To deflate pomposity is the raison d'être of the modern nighttime cartoon. All the heavyweights—The Simpsons, South Park, Family Guy, not to mention the Adult Swim universe—revel in zealously ridiculing athletes, politicians, and pop icons, or anyone who can be treated like a piñata without inviting a lawsuit.
But there's often a disconnect between the large game and the satirical cartoon's ability to accurately target it. Each passing day brings a fresh opportunity for satire—Randy Neugebauer's "baby killer" outburst, for example. But animation is lengthy, painstaking work. The Boondocks, which debuted in 2005 and returns in May, will only be on its third season due to the mammoth undertaking of animating it. South Park, however, has a distinct advantage. By localizing all its production and using computer animation exclusively, the South Park team can produce an episode in as little as four days, giving them flexibility to pursue the latest-breaking oddities as they develop. But as of late, the streamlined production seems as much a gift as a curse, as South Park has gone from weekly satirizing to satirizing weakly.
Granted, the quick draw can often work to South Park's advantage. The 2008 episode that followed the presidential election, ostentatiously titled "About Last Night," aired the very day after Obama's win and was able to incorporate actual dialogue from the victory speech given less than 24 hours prior. But while the agility was impressive, the episode itself was markedly less so. "About Last Night" wound up being a lukewarm parody of an Ocean's Eleven–style heist film, which seemed like a wasted opportunity given that the show would be the only scripted program able to react to the news. "Dead Celebrities," which aired in October, was another stumble. It included references to the many celebrities who died last year, including Michael Jackson, Billy Mays, and Natasha Richardson, and in the absence of laughs, felt tasteless and unnecessary. This season's premiere, "Sexual Healing," seized on yet another recent story—this time Tiger Woods's infidelity woes—but didn't manage to be terribly funny or insightful in its take. The problem with South Parknow is that being first across the finish line has become part of the brand. Whereas once the show's creators swiftly turned around topical episodes because they could, now the South Parkteam is expeced to seize on the news.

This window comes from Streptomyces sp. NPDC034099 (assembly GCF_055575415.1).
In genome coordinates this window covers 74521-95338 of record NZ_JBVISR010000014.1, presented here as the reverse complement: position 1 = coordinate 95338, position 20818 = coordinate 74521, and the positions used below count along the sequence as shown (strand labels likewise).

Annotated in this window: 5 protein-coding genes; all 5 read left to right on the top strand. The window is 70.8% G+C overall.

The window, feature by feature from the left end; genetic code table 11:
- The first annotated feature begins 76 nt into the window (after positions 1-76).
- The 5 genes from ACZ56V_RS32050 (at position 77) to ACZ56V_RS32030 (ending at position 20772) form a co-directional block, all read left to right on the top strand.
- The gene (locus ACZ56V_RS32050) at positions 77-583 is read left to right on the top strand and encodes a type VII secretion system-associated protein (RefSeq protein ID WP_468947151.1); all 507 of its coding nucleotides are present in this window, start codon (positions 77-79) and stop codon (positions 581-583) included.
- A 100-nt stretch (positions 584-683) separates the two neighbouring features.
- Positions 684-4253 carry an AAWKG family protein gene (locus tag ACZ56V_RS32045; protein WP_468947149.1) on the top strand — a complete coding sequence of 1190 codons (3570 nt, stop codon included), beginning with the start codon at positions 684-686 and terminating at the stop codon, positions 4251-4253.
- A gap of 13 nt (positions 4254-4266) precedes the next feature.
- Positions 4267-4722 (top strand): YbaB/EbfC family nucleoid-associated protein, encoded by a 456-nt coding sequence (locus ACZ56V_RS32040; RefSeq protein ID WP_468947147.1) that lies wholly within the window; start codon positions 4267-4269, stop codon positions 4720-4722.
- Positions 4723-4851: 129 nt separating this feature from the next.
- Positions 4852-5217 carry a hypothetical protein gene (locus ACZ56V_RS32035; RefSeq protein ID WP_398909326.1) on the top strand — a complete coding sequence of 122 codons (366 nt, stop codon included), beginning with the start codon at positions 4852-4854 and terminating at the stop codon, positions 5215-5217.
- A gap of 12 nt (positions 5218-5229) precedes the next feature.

In that way, the show's recent dip in quality has mirrored that of another weekly comedy show, Saturday Night Live. Sure, when SNL is on target, as it was during election season, it's really on. But this season has been wobbly, to say the least, especially in its attempts at topical humor. I'd imagine that a day will come whenSouth Parkwill consider a shift in its approach to line up better with audience appetites, one that emphasizes having the smartest take rather than the fastest one. Because even with its quick turnaround, by the time South Park gets to a joke, Stewart, Colbert, and Letterman, et al. have already planted flags there. And if you're going to show up late to the party, you have to make a hell of an entrance.